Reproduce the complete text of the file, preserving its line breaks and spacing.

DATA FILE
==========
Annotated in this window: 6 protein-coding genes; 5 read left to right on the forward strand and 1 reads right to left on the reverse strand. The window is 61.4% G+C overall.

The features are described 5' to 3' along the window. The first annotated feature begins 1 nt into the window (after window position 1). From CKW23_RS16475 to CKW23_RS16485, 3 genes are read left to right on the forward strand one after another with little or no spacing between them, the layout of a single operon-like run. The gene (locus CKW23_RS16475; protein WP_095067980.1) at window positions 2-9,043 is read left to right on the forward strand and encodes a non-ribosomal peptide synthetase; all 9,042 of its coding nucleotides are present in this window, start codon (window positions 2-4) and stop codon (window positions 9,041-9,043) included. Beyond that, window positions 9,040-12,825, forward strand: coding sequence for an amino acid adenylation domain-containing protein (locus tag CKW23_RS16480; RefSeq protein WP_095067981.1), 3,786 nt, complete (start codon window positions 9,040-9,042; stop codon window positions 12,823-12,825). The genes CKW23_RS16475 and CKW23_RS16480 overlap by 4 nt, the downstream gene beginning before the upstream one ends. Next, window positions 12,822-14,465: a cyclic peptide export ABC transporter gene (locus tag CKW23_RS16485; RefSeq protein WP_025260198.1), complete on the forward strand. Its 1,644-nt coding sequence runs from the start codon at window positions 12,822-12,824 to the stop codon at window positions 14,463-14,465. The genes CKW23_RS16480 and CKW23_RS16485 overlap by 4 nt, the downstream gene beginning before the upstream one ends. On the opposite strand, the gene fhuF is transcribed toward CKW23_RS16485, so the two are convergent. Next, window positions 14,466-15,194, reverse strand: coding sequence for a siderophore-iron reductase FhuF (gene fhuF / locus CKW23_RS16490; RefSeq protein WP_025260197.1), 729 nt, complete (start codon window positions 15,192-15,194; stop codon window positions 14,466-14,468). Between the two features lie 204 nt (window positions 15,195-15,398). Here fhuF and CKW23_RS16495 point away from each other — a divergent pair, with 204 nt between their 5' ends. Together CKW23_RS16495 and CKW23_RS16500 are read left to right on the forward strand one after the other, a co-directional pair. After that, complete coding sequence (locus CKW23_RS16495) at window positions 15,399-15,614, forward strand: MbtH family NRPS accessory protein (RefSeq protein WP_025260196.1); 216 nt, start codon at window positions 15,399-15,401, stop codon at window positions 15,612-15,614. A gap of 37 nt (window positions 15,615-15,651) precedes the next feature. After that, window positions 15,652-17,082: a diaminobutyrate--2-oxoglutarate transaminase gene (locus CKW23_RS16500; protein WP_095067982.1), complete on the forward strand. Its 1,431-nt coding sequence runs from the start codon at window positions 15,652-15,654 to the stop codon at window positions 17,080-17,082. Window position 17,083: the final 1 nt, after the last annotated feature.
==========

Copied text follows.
Annotated in this window: 6 protein-coding genes; 5 read left to right on the forward strand and 1 reads right to left on the reverse strand. The window is 61.4% G+C overall.

The features are described 5' to 3' along the window. The first annotated feature begins 1 nt into the window (after window position 1). From CKW23_RS16475 to CKW23_RS16485, 3 genes are read left to right on the forward strand one after another with little or no spacing between them, the layout of a single operon-like run. The gene (locus CKW23_RS16475; protein WP_095067980.1) at window positions 2-9,043 is read left to right on the forward strand and encodes a non-ribosomal peptide synthetase; all 9,042 of its coding nucleotides are present in this window, start codon (window positions 2-4) and stop codon (window positions 9,041-9,043) included. Beyond that, window positions 9,040-12,825, forward strand: coding sequence for an amino acid adenylation domain-containing protein (locus tag CKW23_RS16480; RefSeq protein WP_095067981.1), 3,786 nt, complete (start codon window positions 9,040-9,042; stop codon window positions 12,823-12,825). The genes CKW23_RS16475 and CKW23_RS16480 overlap by 4 nt, the downstream gene beginning before the upstream one ends. Next, window positions 12,822-14,465: a cyclic peptide export ABC transporter gene (locus tag CKW23_RS16485; RefSeq protein WP_025260198.1), complete on the forward strand. Its 1,644-nt coding sequence runs from the start codon at window positions 12,822-12,824 to the stop codon at window positions 14,463-14,465. The genes CKW23_RS16480 and CKW23_RS16485 overlap by 4 nt, the downstream gene beginning before the upstream one ends. On the opposite strand, the gene fhuF is transcribed toward CKW23_RS16485, so the two are convergent. Next, window positions 14,466-15,194, reverse strand: coding sequence for a siderophore-iron reductase FhuF (gene fhuF / locus CKW23_RS16490; RefSeq protein WP_025260197.1), 729 nt, complete (start codon window positions 15,192-15,194; stop codon window positions 14,466-14,468). Between the two features lie 204 nt (window positions 15,195-15,398). Here fhuF and CKW23_RS16495 point away from each other — a divergent pair, with 204 nt between their 5' ends. Together CKW23_RS16495 and CKW23_RS16500 are read left to right on the forward strand one after the other, a co-directional pair. After that, complete coding sequence (locus CKW23_RS16495) at window positions 15,399-15,614, forward strand: MbtH family NRPS accessory protein (RefSeq protein WP_025260196.1); 216 nt, start codon at window positions 15,399-15,401, stop codon at window positions 15,612-15,614. A gap of 37 nt (window positions 15,615-15,651) precedes the next feature. After that, window positions 15,652-17,082: a diaminobutyrate--2-oxoglutarate transaminase gene (locus CKW23_RS16500; protein WP_095067982.1), complete on the forward strand. Its 1,431-nt coding sequence runs from the start codon at window positions 15,652-15,654 to the stop codon at window positions 17,080-17,082. Window position 17,083: the final 1 nt, after the last annotated feature.